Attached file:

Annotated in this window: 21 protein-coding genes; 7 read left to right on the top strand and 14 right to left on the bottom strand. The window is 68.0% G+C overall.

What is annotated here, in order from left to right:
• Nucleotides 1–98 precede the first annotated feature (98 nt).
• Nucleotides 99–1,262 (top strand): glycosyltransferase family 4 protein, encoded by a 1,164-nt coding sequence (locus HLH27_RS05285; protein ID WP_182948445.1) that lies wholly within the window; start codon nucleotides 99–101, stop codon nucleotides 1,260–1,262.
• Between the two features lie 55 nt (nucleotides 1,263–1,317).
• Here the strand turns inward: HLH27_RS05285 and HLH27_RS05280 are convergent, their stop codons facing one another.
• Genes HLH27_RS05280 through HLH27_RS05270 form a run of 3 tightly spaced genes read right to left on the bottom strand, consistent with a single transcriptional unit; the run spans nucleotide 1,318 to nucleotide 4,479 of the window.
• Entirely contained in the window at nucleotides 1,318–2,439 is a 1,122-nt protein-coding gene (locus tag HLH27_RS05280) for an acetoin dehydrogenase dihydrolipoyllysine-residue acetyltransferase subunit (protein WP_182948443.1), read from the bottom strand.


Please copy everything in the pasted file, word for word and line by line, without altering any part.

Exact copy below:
Annotated in this window: 21 protein-coding genes; 7 read left to right on the top strand and 14 right to left on the bottom strand. The window is 68.0% G+C overall.

What is annotated here, in order from left to right:
• Nucleotides 1–98 precede the first annotated feature (98 nt).
• Nucleotides 99–1,262 (top strand): glycosyltransferase family 4 protein, encoded by a 1,164-nt coding sequence (locus HLH27_RS05285; protein ID WP_182948445.1) that lies wholly within the window; start codon nucleotides 99–101, stop codon nucleotides 1,260–1,262.
• Between the two features lie 55 nt (nucleotides 1,263–1,317).
• Here the strand turns inward: HLH27_RS05285 and HLH27_RS05280 are convergent, their stop codons facing one another.
• Genes HLH27_RS05280 through HLH27_RS05270 form a run of 3 tightly spaced genes read right to left on the bottom strand, consistent with a single transcriptional unit; the run spans nucleotide 1,318 to nucleotide 4,479 of the window.
• Entirely contained in the window at nucleotides 1,318–2,439 is a 1,122-nt protein-coding gene (locus tag HLH27_RS05280) for an acetoin dehydrogenase dihydrolipoyllysine-residue acetyltransferase subunit (protein WP_182948443.1), read from the bottom strand.